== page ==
Health, Nutrition, and Population

(See also Global Practices.) One of 14 new World Bank Group Global Practices, Health, Nutrition, and Population focuses on access to quality, affordable health, nutrition and population services and products.

World Bank Group and Health, Nutrition, and Population

Access to quality, affordable health, nutrition, and population services and products is central to ending extreme poverty and boosting shared prosperity. Poor health and high out-of-pocket expenditures for health care are among the leading causes of poverty. Promoting health-wise investments in all sectors is indispensable to fostering healthy societies. Investing in health pays off: 11 percent of recent economic growth in developing countries is due to mortality reductions. Moreover, 24 percent of the growth in full income—which includes national income accounts and the value of additional life years between 2000 and 2011 resulted from improved life expectancy.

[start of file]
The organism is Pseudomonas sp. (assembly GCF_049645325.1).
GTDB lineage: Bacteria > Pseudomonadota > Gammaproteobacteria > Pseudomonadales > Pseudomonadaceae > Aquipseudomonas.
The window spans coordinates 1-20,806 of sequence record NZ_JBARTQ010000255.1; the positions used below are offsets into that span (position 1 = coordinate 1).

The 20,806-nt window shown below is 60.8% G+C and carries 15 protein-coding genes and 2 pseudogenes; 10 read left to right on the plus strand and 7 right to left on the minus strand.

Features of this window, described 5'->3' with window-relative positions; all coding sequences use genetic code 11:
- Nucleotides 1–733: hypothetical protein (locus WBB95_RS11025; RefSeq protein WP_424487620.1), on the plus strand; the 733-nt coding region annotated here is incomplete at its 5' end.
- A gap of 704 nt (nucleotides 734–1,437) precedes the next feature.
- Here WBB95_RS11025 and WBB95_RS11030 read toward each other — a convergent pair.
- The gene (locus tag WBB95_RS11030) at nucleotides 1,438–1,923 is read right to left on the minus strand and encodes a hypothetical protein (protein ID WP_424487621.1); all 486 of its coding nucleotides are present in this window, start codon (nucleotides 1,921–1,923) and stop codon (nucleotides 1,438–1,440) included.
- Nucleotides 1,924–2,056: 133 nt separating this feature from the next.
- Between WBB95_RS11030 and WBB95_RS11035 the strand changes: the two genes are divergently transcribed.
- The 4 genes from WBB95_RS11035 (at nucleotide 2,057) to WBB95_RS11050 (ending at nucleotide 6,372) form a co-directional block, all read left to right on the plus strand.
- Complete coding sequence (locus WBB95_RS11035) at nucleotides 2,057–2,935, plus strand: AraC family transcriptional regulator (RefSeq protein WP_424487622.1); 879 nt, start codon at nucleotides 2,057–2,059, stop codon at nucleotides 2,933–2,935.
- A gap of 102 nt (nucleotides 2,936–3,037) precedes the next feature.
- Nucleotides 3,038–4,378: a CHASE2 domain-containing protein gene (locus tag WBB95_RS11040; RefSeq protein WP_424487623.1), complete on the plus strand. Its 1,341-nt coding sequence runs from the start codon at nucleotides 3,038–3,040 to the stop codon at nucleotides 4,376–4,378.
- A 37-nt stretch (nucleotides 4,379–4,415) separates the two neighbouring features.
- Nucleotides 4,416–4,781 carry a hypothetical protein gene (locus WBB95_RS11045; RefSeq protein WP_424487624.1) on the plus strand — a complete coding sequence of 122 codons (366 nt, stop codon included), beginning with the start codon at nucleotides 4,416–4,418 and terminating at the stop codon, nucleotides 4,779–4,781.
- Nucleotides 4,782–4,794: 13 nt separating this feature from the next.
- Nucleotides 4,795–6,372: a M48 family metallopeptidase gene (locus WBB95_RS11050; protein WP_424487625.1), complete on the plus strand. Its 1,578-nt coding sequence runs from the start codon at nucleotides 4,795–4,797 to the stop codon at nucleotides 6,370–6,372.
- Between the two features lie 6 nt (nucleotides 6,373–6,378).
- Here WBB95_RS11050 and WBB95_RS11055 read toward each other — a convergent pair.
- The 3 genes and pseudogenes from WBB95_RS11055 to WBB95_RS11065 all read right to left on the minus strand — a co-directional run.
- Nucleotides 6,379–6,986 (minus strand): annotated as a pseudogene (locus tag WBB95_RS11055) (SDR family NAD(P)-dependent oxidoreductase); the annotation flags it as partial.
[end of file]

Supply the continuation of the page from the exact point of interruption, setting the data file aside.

The goal of the Health, Nutrition, and Population (HNP) Global Practice is to end preventable deaths and disability through universal health coverage so that by 2030 no one will be tipped into or kept in poverty due to expenditures on health and to ensure that the poorest 40 percent of the population will have access to essential services for their health. The HNP Global Practice is working with governments, the private sector, and civil society, together with other development partners, to improve access to quality, affordable health services, medicines, and related products; to establish systems for fair and sustainable financing of health; to scale up and strengthen frontline and facility-based health services; and to harness the potential of other sectors necessary for improvements in HNP outcomes, such as agriculture, transport, social protection, gender, education, and fiscal policy and taxation. This collaboration includes working with countries to identify a combination of public and private sector solutions that contribute to ending poverty through better health outcomes.

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